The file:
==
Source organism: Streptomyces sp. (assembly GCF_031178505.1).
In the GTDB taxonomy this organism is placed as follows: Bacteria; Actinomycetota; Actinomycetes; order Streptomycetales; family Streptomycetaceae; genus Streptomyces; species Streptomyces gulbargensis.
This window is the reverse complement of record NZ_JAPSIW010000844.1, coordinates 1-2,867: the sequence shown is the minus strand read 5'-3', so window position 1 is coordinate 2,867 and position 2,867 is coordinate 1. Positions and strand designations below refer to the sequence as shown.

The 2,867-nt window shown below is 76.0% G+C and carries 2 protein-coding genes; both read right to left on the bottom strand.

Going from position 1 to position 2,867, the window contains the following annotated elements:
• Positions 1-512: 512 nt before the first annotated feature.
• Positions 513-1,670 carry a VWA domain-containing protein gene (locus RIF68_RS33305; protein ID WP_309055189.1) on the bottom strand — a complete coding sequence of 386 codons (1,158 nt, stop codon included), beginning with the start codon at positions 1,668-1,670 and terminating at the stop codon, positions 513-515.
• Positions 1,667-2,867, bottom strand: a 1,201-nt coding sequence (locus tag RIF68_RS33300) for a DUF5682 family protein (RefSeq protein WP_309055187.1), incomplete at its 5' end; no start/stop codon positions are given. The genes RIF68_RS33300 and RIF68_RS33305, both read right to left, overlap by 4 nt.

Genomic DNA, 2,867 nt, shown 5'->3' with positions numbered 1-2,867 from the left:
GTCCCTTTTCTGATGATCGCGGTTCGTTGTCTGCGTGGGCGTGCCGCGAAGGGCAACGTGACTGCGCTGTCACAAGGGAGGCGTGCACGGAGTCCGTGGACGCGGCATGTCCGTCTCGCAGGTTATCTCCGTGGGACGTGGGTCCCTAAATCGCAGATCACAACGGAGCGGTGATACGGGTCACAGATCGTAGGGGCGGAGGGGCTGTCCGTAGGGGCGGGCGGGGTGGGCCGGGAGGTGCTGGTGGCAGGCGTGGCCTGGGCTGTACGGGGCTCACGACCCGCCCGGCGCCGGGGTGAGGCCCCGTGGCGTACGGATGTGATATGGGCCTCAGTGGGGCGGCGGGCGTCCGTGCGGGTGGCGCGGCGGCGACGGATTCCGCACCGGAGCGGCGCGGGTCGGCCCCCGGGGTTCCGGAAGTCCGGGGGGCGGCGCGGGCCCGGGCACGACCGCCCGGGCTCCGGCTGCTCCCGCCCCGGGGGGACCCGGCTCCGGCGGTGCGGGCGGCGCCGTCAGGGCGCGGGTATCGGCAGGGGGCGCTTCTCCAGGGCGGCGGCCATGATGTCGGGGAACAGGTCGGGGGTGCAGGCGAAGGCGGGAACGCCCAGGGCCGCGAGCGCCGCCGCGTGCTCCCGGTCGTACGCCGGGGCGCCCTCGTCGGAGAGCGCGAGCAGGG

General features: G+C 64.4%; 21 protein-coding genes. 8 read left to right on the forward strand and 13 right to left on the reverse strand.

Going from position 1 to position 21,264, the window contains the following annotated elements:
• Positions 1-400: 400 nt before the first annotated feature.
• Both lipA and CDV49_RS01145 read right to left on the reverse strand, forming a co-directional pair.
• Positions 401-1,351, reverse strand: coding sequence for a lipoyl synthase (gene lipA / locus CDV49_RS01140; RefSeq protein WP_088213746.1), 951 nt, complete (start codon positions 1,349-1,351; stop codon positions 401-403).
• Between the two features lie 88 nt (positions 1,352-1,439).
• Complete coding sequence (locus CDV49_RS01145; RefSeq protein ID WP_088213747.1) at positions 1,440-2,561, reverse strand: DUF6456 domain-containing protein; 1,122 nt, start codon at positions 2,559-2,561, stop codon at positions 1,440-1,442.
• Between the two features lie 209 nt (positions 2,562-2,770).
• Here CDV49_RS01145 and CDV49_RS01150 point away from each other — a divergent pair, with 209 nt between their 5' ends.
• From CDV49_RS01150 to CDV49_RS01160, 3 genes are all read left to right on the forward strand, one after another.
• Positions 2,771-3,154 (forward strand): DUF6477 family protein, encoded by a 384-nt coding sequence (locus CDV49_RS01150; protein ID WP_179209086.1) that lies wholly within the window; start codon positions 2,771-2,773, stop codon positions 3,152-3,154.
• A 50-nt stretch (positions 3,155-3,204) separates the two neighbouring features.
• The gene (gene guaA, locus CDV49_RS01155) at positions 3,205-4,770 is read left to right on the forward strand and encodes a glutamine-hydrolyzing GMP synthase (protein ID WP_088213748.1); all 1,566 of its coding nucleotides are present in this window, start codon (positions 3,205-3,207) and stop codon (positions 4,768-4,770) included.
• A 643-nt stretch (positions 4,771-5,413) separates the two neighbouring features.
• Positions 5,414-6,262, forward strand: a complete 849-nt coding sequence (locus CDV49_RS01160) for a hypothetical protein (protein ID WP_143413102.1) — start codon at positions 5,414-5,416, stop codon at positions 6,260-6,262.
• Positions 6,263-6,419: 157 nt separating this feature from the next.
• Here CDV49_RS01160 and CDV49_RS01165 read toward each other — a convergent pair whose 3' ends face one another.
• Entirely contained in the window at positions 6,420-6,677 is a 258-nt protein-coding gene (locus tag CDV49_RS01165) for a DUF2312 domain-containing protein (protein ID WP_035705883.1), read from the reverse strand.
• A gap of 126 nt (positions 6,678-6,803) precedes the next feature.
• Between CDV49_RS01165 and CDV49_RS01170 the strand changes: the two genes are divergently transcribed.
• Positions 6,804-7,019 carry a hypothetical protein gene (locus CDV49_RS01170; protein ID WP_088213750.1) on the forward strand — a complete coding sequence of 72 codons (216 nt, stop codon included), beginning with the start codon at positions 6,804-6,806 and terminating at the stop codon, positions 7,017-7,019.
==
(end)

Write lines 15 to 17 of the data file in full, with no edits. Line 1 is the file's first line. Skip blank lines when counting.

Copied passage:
• Positions 401-1,351, reverse strand: coding sequence for a lipoyl synthase (gene lipA / locus CDV49_RS01140; RefSeq protein WP_088213746.1), 951 nt, complete (start codon positions 1,349-1,351; stop codon positions 401-403).
• Between the two features lie 88 nt (positions 1,352-1,439).
• Complete coding sequence (locus CDV49_RS01145; RefSeq protein ID WP_088213747.1) at positions 1,440-2,561, reverse strand: DUF6456 domain-containing protein; 1,122 nt, start codon at positions 2,559-2,561, stop codon at positions 1,440-1,442.